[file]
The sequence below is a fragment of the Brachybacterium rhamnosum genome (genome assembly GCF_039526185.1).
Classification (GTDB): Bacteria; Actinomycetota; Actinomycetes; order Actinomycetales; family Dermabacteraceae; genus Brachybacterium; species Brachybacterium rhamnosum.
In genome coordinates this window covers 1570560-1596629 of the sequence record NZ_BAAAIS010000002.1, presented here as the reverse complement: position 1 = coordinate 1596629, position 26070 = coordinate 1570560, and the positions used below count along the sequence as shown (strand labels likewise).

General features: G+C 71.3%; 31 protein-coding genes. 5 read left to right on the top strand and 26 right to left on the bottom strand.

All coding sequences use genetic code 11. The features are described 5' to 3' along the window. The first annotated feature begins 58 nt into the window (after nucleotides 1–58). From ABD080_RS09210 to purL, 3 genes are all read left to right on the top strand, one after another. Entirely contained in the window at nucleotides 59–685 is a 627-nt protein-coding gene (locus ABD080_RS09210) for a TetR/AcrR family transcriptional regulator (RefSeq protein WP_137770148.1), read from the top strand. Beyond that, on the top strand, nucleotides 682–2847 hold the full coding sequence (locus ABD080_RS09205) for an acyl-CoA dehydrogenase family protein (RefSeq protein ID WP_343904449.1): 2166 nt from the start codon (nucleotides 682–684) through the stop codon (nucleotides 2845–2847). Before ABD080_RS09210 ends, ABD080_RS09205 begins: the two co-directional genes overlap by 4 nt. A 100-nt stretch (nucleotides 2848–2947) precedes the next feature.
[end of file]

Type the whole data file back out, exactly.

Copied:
The sequence below is a fragment of the Brachybacterium rhamnosum genome (genome assembly GCF_039526185.1).
Classification (GTDB): Bacteria; Actinomycetota; Actinomycetes; order Actinomycetales; family Dermabacteraceae; genus Brachybacterium; species Brachybacterium rhamnosum.
In genome coordinates this window covers 1570560-1596629 of the sequence record NZ_BAAAIS010000002.1, presented here as the reverse complement: position 1 = coordinate 1596629, position 26070 = coordinate 1570560, and the positions used below count along the sequence as shown (strand labels likewise).

General features: G+C 71.3%; 31 protein-coding genes. 5 read left to right on the top strand and 26 right to left on the bottom strand.

All coding sequences use genetic code 11. The features are described 5' to 3' along the window. The first annotated feature begins 58 nt into the window (after nucleotides 1–58). From ABD080_RS09210 to purL, 3 genes are all read left to right on the top strand, one after another. Entirely contained in the window at nucleotides 59–685 is a 627-nt protein-coding gene (locus ABD080_RS09210) for a TetR/AcrR family transcriptional regulator (RefSeq protein WP_137770148.1), read from the top strand. Beyond that, on the top strand, nucleotides 682–2847 hold the full coding sequence (locus ABD080_RS09205) for an acyl-CoA dehydrogenase family protein (RefSeq protein ID WP_343904449.1): 2166 nt from the start codon (nucleotides 682–684) through the stop codon (nucleotides 2845–2847). Before ABD080_RS09210 ends, ABD080_RS09205 begins: the two co-directional genes overlap by 4 nt. A 100-nt stretch (nucleotides 2848–2947) precedes the next feature.